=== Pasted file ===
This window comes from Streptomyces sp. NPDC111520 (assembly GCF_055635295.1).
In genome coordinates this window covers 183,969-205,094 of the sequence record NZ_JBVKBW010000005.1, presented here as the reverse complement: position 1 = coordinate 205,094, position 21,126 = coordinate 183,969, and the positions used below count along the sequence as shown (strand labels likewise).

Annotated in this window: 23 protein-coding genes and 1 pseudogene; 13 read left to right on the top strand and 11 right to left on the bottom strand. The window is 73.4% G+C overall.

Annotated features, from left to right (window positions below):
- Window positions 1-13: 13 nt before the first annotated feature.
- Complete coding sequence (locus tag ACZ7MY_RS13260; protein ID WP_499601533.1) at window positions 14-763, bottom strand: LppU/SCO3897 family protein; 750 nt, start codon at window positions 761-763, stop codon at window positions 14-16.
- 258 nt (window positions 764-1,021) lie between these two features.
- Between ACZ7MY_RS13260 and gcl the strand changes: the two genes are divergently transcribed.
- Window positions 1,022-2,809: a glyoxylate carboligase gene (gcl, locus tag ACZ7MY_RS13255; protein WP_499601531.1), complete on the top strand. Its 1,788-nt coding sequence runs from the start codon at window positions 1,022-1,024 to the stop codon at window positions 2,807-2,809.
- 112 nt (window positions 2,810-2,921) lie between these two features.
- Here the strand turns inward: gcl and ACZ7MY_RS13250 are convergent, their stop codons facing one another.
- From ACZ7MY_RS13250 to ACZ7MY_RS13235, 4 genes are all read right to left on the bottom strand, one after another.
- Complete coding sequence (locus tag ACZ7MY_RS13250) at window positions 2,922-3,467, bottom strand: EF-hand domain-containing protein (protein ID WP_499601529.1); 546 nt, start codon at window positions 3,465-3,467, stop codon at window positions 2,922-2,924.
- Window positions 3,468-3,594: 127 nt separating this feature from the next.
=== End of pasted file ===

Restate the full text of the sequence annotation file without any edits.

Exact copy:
This window comes from Streptomyces sp. NPDC111520 (assembly GCF_055635295.1).
In genome coordinates this window covers 183,969-205,094 of the sequence record NZ_JBVKBW010000005.1, presented here as the reverse complement: position 1 = coordinate 205,094, position 21,126 = coordinate 183,969, and the positions used below count along the sequence as shown (strand labels likewise).

Annotated in this window: 23 protein-coding genes and 1 pseudogene; 13 read left to right on the top strand and 11 right to left on the bottom strand. The window is 73.4% G+C overall.

Annotated features, from left to right (window positions below):
- Window positions 1-13: 13 nt before the first annotated feature.
- Complete coding sequence (locus tag ACZ7MY_RS13260; protein ID WP_499601533.1) at window positions 14-763, bottom strand: LppU/SCO3897 family protein; 750 nt, start codon at window positions 761-763, stop codon at window positions 14-16.
- 258 nt (window positions 764-1,021) lie between these two features.
- Between ACZ7MY_RS13260 and gcl the strand changes: the two genes are divergently transcribed.
- Window positions 1,022-2,809: a glyoxylate carboligase gene (gcl, locus tag ACZ7MY_RS13255; protein WP_499601531.1), complete on the top strand. Its 1,788-nt coding sequence runs from the start codon at window positions 1,022-1,024 to the stop codon at window positions 2,807-2,809.
- 112 nt (window positions 2,810-2,921) lie between these two features.
- Here the strand turns inward: gcl and ACZ7MY_RS13250 are convergent, their stop codons facing one another.
- From ACZ7MY_RS13250 to ACZ7MY_RS13235, 4 genes are all read right to left on the bottom strand, one after another.
- Complete coding sequence (locus tag ACZ7MY_RS13250) at window positions 2,922-3,467, bottom strand: EF-hand domain-containing protein (protein ID WP_499601529.1); 546 nt, start codon at window positions 3,465-3,467, stop codon at window positions 2,922-2,924.
- Window positions 3,468-3,594: 127 nt separating this feature from the next.